SOLEDAD MURILLO-DE-LA-VEGA, Secretary-General of Equality Policies, Ministry of Labour and Social Affairs of Spain, introduced her country’s fifth periodic report, saying that the organs of the State were encouraged to promote equality.  Among the action plans of her Government were the plan of action for employment, the Comprehensive Family Support Plan and the Social Inclusion Plan.  Affirmative action measures were a priority for her Government.  Affirmative action dealt differently with those suffering from inequality.  It was a common practice in developed countries to establish affirmative action policies, which were temporary in nature and would cease when the situation improved. 

Regarding roles and stereotypes, she said that the Women’s Institute had organized programmes to promote equality and a balanced image of women in the media, not a stereotyped image that connected women only to the domestic sphere.  Public campaigns had drawn attention to the problem.  The Institute supported research on the human rights of women, and had conducted meetings on gender issues.  The Observatory for Equality, created in 2000 and whose objectives included progress on gender equality and social policy, paid particular attention to the image of women and stereotypes.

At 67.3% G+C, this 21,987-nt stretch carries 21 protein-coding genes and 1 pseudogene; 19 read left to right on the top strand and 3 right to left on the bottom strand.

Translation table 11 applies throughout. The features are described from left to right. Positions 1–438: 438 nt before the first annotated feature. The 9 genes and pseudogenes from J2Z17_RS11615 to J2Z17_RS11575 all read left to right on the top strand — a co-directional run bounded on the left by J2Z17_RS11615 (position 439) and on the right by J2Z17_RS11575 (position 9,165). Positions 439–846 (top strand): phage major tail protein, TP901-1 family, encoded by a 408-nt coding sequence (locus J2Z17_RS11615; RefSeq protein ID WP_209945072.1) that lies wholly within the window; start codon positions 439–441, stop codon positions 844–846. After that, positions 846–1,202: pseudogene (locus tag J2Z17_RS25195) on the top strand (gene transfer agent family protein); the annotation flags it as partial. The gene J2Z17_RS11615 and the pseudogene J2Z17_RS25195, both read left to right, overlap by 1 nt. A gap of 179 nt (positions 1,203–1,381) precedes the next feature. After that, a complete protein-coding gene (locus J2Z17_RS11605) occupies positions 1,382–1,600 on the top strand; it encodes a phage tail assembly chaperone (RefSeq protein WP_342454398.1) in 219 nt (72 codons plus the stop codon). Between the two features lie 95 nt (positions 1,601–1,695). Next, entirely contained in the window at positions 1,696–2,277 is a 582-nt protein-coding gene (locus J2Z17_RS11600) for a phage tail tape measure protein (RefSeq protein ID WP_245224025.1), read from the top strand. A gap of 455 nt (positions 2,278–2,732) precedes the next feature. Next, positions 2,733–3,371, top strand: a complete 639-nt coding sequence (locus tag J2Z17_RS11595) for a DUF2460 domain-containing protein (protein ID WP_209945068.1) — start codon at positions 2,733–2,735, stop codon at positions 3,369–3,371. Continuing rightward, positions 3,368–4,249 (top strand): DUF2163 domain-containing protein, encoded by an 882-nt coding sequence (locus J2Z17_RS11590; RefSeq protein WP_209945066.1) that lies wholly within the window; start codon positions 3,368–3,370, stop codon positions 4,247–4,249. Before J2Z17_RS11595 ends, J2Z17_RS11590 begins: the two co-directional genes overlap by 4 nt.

She stressed the importance of the establishment of the Secretariat on Equal Opportunities Policy, which aimed to advance the full mainstreaming of women by introducing and developing equality units in the various ministries.  Her Government was fully devoted to parity and did not just pay lip service.  Currently, there were eight women ministers with important budget responsibilities.  There were also measures in place so men and women could share family responsibilities.  The Government was also firmly committed to a protection system to guarantee quality social services.  Another priority was to pay attention to those in obvious vulnerable situations, such as women of immigrant and minority communities.  Immigration was a growing phenomenon in her country.  In 2003, there were 2.6 million immigrants in Spain, 45 per cent of whom were women.